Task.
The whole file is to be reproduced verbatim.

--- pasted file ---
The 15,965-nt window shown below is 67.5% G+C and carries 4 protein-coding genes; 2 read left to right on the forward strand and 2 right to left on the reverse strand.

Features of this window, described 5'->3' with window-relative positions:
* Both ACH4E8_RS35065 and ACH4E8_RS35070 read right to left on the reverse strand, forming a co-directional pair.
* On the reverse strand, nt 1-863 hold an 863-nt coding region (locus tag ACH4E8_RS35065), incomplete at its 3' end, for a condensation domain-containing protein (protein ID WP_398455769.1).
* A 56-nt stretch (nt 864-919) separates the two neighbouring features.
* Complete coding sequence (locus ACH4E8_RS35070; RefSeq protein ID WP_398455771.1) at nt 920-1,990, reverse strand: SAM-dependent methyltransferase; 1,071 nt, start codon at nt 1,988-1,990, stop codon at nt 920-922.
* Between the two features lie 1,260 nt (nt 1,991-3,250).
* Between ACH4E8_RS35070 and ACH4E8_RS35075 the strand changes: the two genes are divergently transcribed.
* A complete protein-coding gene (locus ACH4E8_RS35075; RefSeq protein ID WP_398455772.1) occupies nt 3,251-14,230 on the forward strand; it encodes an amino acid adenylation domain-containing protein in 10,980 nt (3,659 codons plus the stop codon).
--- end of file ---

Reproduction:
The 15,965-nt window shown below is 67.5% G+C and carries 4 protein-coding genes; 2 read left to right on the forward strand and 2 right to left on the reverse strand.

Features of this window, described 5'->3' with window-relative positions:
* Both ACH4E8_RS35065 and ACH4E8_RS35070 read right to left on the reverse strand, forming a co-directional pair.
* On the reverse strand, nt 1-863 hold an 863-nt coding region (locus tag ACH4E8_RS35065), incomplete at its 3' end, for a condensation domain-containing protein (protein ID WP_398455769.1).
* A 56-nt stretch (nt 864-919) separates the two neighbouring features.
* Complete coding sequence (locus ACH4E8_RS35070; RefSeq protein ID WP_398455771.1) at nt 920-1,990, reverse strand: SAM-dependent methyltransferase; 1,071 nt, start codon at nt 1,988-1,990, stop codon at nt 920-922.
* Between the two features lie 1,260 nt (nt 1,991-3,250).
* Between ACH4E8_RS35070 and ACH4E8_RS35075 the strand changes: the two genes are divergently transcribed.
* A complete protein-coding gene (locus ACH4E8_RS35075; RefSeq protein ID WP_398455772.1) occupies nt 3,251-14,230 on the forward strand; it encodes an amino acid adenylation domain-containing protein in 10,980 nt (3,659 codons plus the stop codon).